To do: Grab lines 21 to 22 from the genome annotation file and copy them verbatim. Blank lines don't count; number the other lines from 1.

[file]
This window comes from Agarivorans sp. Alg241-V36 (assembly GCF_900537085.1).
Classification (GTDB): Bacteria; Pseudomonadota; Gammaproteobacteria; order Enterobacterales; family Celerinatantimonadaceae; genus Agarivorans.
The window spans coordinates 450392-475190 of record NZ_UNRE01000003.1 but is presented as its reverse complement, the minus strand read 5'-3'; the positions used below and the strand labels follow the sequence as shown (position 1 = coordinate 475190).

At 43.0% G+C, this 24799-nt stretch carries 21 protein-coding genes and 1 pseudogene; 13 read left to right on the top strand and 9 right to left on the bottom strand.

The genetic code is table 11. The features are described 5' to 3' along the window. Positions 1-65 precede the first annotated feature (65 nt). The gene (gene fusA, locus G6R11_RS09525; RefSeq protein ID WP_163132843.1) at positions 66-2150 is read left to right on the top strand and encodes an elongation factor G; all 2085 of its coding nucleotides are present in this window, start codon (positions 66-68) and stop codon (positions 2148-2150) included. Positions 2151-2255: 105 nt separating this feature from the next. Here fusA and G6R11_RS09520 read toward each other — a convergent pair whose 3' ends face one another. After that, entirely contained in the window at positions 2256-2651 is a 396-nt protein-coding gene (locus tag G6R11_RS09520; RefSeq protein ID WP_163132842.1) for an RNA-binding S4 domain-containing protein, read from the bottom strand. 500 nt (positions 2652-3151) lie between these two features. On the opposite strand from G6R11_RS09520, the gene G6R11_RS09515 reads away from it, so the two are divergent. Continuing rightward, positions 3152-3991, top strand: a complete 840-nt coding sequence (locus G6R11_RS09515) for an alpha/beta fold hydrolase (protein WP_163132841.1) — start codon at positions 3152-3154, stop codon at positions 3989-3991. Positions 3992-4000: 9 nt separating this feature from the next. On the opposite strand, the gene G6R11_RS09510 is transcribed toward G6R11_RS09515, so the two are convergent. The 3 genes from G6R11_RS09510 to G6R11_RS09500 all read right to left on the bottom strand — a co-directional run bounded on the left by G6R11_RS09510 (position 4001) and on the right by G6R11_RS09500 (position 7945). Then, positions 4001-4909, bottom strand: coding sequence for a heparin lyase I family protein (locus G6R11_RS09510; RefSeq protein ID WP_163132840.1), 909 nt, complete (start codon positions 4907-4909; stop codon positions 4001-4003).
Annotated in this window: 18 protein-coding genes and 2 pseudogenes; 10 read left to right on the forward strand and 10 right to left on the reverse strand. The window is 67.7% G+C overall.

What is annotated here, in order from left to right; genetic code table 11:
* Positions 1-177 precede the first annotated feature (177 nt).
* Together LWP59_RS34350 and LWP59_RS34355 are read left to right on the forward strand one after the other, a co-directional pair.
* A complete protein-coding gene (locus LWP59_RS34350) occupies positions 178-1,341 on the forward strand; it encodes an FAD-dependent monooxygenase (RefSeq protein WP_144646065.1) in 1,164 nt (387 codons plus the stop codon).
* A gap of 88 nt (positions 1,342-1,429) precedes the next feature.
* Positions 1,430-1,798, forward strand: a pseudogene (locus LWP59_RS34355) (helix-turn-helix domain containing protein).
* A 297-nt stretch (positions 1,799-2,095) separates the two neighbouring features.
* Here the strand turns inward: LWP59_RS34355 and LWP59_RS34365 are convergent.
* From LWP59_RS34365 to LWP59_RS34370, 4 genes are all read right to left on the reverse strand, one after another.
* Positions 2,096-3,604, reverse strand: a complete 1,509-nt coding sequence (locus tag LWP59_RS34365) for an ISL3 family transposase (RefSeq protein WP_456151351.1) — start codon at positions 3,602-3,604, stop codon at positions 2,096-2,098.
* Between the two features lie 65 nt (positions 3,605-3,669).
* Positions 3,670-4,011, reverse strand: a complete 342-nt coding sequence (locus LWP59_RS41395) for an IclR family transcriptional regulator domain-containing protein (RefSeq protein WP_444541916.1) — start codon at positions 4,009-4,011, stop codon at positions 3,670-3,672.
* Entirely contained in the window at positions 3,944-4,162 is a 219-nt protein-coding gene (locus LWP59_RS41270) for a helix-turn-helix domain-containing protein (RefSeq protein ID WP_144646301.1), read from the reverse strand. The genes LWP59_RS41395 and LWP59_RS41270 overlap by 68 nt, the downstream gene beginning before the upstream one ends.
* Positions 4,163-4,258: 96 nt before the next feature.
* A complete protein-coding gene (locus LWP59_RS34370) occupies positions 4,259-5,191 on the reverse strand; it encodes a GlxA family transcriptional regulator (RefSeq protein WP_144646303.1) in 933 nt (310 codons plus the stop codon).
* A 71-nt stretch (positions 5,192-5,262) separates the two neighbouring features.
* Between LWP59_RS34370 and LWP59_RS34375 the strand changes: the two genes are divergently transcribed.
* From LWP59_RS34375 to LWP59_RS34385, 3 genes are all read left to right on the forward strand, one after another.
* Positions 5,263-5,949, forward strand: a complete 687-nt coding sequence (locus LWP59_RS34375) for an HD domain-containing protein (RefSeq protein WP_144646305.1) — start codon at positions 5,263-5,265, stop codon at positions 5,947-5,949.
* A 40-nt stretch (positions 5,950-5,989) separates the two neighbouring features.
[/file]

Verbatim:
* A complete protein-coding gene (locus LWP59_RS34370) occupies positions 4,259-5,191 on the reverse strand; it encodes a GlxA family transcriptional regulator (RefSeq protein WP_144646303.1) in 933 nt (310 codons plus the stop codon).
* A 71-nt stretch (positions 5,192-5,262) separates the two neighbouring features.